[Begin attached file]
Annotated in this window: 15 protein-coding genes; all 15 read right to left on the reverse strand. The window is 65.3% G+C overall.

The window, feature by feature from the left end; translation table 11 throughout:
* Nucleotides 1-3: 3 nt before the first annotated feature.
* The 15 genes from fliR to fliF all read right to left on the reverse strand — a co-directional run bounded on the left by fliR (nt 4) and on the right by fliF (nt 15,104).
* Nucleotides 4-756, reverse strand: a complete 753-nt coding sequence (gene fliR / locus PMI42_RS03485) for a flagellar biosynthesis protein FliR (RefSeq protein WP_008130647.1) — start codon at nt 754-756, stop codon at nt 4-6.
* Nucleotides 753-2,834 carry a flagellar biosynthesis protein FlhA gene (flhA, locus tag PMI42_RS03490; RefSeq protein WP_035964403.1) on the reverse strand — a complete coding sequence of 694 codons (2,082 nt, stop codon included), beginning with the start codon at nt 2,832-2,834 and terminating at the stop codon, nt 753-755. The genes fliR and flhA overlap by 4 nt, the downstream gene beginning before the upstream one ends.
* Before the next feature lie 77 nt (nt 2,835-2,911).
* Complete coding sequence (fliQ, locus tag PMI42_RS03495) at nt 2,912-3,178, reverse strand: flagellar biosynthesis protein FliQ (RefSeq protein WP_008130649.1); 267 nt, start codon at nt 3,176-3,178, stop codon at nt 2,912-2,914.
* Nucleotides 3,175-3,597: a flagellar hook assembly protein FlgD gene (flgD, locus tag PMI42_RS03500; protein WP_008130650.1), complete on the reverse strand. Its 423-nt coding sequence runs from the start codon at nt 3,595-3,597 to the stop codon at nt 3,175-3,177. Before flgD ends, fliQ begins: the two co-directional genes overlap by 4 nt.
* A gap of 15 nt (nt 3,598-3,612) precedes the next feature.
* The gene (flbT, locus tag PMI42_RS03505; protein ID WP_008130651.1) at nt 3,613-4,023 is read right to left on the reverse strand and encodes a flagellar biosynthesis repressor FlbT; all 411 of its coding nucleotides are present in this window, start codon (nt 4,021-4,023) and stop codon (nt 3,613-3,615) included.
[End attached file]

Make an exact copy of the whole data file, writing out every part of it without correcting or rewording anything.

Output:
Annotated in this window: 15 protein-coding genes; all 15 read right to left on the reverse strand. The window is 65.3% G+C overall.

The window, feature by feature from the left end; translation table 11 throughout:
* Nucleotides 1-3: 3 nt before the first annotated feature.
* The 15 genes from fliR to fliF all read right to left on the reverse strand — a co-directional run bounded on the left by fliR (nt 4) and on the right by fliF (nt 15,104).
* Nucleotides 4-756, reverse strand: a complete 753-nt coding sequence (gene fliR / locus PMI42_RS03485) for a flagellar biosynthesis protein FliR (RefSeq protein WP_008130647.1) — start codon at nt 754-756, stop codon at nt 4-6.
* Nucleotides 753-2,834 carry a flagellar biosynthesis protein FlhA gene (flhA, locus tag PMI42_RS03490; RefSeq protein WP_035964403.1) on the reverse strand — a complete coding sequence of 694 codons (2,082 nt, stop codon included), beginning with the start codon at nt 2,832-2,834 and terminating at the stop codon, nt 753-755. The genes fliR and flhA overlap by 4 nt, the downstream gene beginning before the upstream one ends.
* Before the next feature lie 77 nt (nt 2,835-2,911).
* Complete coding sequence (fliQ, locus tag PMI42_RS03495) at nt 2,912-3,178, reverse strand: flagellar biosynthesis protein FliQ (RefSeq protein WP_008130649.1); 267 nt, start codon at nt 3,176-3,178, stop codon at nt 2,912-2,914.
* Nucleotides 3,175-3,597: a flagellar hook assembly protein FlgD gene (flgD, locus tag PMI42_RS03500; protein WP_008130650.1), complete on the reverse strand. Its 423-nt coding sequence runs from the start codon at nt 3,595-3,597 to the stop codon at nt 3,175-3,177. Before flgD ends, fliQ begins: the two co-directional genes overlap by 4 nt.
* A gap of 15 nt (nt 3,598-3,612) precedes the next feature.
* The gene (flbT, locus tag PMI42_RS03505; protein ID WP_008130651.1) at nt 3,613-4,023 is read right to left on the reverse strand and encodes a flagellar biosynthesis repressor FlbT; all 411 of its coding nucleotides are present in this window, start codon (nt 4,021-4,023) and stop codon (nt 3,613-3,615) included.